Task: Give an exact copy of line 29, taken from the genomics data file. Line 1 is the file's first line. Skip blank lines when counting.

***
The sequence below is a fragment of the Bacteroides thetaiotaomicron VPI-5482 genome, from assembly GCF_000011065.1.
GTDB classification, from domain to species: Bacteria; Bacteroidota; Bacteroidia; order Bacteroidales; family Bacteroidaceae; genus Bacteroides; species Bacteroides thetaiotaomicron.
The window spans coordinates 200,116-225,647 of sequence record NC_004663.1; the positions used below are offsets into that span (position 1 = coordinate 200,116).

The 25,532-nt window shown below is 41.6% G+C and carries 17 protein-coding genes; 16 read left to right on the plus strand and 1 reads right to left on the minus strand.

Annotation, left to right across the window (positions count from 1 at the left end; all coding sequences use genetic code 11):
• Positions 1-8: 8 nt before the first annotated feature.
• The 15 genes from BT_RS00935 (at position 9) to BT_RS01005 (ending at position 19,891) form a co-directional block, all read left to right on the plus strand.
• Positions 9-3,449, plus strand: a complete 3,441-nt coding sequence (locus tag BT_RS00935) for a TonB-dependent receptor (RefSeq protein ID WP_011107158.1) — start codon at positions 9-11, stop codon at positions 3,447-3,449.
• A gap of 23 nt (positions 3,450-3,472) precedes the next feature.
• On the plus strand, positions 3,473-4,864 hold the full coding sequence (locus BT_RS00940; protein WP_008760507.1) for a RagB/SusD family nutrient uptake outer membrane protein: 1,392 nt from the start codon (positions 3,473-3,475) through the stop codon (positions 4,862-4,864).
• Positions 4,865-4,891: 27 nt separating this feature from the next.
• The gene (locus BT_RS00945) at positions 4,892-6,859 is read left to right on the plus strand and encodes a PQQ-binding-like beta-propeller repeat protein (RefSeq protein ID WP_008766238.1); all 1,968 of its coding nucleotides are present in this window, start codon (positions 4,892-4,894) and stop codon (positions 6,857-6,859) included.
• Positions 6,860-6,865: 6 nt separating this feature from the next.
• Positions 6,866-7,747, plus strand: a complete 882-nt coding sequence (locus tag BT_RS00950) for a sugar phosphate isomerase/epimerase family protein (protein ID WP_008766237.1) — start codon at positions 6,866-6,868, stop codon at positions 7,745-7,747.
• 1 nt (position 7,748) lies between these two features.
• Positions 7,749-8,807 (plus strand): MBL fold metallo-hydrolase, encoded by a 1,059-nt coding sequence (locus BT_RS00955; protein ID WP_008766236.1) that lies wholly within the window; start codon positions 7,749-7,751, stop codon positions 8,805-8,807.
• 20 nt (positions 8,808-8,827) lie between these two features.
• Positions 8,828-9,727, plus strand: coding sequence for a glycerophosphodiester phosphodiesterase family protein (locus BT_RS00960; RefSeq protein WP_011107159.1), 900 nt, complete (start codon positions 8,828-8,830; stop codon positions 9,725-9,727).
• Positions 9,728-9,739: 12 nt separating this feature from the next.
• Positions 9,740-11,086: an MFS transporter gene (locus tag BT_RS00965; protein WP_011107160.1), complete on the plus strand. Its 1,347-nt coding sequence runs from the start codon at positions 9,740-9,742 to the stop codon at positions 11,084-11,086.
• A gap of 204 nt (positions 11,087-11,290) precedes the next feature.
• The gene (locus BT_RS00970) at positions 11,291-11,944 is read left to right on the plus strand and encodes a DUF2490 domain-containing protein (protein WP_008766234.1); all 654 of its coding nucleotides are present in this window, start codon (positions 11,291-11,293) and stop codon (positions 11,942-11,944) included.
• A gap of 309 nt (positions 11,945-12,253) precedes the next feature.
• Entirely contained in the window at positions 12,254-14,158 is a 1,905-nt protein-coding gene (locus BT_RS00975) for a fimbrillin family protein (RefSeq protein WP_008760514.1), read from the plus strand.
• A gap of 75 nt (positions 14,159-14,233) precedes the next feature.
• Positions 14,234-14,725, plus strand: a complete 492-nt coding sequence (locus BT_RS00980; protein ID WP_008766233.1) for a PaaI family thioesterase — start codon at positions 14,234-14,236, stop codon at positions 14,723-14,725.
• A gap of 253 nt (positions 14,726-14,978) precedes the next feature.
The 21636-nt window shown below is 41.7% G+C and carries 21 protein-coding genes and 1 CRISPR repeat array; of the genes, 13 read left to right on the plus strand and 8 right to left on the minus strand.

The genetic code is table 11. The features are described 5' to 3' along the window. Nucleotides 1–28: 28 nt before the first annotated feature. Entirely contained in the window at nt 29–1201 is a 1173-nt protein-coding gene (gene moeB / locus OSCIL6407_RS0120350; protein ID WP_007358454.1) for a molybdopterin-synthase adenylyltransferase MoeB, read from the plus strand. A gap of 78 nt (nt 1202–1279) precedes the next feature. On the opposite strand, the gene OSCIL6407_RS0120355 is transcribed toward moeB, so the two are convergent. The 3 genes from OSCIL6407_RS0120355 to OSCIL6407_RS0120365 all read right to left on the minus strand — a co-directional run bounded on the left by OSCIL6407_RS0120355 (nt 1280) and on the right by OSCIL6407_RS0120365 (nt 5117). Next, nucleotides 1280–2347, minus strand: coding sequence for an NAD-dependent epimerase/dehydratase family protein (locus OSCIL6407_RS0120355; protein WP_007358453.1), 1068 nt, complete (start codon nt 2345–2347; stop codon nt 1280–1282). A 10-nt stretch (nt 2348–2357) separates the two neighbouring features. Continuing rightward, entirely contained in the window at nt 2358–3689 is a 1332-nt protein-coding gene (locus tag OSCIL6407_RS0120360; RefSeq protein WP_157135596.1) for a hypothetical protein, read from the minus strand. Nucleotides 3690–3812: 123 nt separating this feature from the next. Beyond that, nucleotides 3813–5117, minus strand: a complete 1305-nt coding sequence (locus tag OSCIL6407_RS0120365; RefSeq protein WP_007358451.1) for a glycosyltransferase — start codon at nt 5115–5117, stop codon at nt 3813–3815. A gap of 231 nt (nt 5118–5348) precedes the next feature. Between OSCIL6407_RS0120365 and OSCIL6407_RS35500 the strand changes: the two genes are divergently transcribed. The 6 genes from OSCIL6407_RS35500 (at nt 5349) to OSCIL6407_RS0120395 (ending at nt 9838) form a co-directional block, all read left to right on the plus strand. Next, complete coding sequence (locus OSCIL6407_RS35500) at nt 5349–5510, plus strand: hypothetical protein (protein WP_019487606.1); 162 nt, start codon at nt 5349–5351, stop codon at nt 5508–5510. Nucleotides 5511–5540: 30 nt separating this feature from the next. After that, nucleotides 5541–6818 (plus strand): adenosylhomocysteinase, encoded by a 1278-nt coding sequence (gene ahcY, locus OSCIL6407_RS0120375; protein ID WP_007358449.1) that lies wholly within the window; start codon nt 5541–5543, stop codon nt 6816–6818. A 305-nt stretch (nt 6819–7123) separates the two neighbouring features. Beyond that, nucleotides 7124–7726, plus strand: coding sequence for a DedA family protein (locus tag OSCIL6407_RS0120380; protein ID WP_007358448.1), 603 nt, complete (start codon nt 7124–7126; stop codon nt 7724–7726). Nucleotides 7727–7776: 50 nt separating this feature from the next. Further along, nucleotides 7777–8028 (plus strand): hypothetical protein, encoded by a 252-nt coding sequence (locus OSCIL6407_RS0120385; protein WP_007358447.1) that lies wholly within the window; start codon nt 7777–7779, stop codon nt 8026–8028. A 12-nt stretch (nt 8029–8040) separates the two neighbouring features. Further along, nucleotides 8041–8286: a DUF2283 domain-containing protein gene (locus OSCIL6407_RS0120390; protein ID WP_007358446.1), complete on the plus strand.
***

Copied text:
The genetic code is table 11. The features are described 5' to 3' along the window. Nucleotides 1–28: 28 nt before the first annotated feature. Entirely contained in the window at nt 29–1201 is a 1173-nt protein-coding gene (gene moeB / locus OSCIL6407_RS0120350; protein ID WP_007358454.1) for a molybdopterin-synthase adenylyltransferase MoeB, read from the plus strand. A gap of 78 nt (nt 1202–1279) precedes the next feature. On the opposite strand, the gene OSCIL6407_RS0120355 is transcribed toward moeB, so the two are convergent. The 3 genes from OSCIL6407_RS0120355 to OSCIL6407_RS0120365 all read right to left on the minus strand — a co-directional run bounded on the left by OSCIL6407_RS0120355 (nt 1280) and on the right by OSCIL6407_RS0120365 (nt 5117). Next, nucleotides 1280–2347, minus strand: coding sequence for an NAD-dependent epimerase/dehydratase family protein (locus OSCIL6407_RS0120355; protein WP_007358453.1), 1068 nt, complete (start codon nt 2345–2347; stop codon nt 1280–1282). A 10-nt stretch (nt 2348–2357) separates the two neighbouring features. Continuing rightward, entirely contained in the window at nt 2358–3689 is a 1332-nt protein-coding gene (locus tag OSCIL6407_RS0120360; RefSeq protein WP_157135596.1) for a hypothetical protein, read from the minus strand. Nucleotides 3690–3812: 123 nt separating this feature from the next. Beyond that, nucleotides 3813–5117, minus strand: a complete 1305-nt coding sequence (locus tag OSCIL6407_RS0120365; RefSeq protein WP_007358451.1) for a glycosyltransferase — start codon at nt 5115–5117, stop codon at nt 3813–3815. A gap of 231 nt (nt 5118–5348) precedes the next feature. Between OSCIL6407_RS0120365 and OSCIL6407_RS35500 the strand changes: the two genes are divergently transcribed. The 6 genes from OSCIL6407_RS35500 (at nt 5349) to OSCIL6407_RS0120395 (ending at nt 9838) form a co-directional block, all read left to right on the plus strand. Next, complete coding sequence (locus OSCIL6407_RS35500) at nt 5349–5510, plus strand: hypothetical protein (protein WP_019487606.1); 162 nt, start codon at nt 5349–5351, stop codon at nt 5508–5510. Nucleotides 5511–5540: 30 nt separating this feature from the next. After that, nucleotides 5541–6818 (plus strand): adenosylhomocysteinase, encoded by a 1278-nt coding sequence (gene ahcY, locus OSCIL6407_RS0120375; protein ID WP_007358449.1) that lies wholly within the window; start codon nt 5541–5543, stop codon nt 6816–6818. A 305-nt stretch (nt 6819–7123) separates the two neighbouring features. Beyond that, nucleotides 7124–7726, plus strand: coding sequence for a DedA family protein (locus tag OSCIL6407_RS0120380; protein ID WP_007358448.1), 603 nt, complete (start codon nt 7124–7126; stop codon nt 7724–7726). Nucleotides 7727–7776: 50 nt separating this feature from the next. Further along, nucleotides 7777–8028 (plus strand): hypothetical protein, encoded by a 252-nt coding sequence (locus OSCIL6407_RS0120385; protein WP_007358447.1) that lies wholly within the window; start codon nt 7777–7779, stop codon nt 8026–8028. A 12-nt stretch (nt 8029–8040) separates the two neighbouring features. Further along, nucleotides 8041–8286: a DUF2283 domain-containing protein gene (locus OSCIL6407_RS0120390; protein ID WP_007358446.1), complete on the plus strand.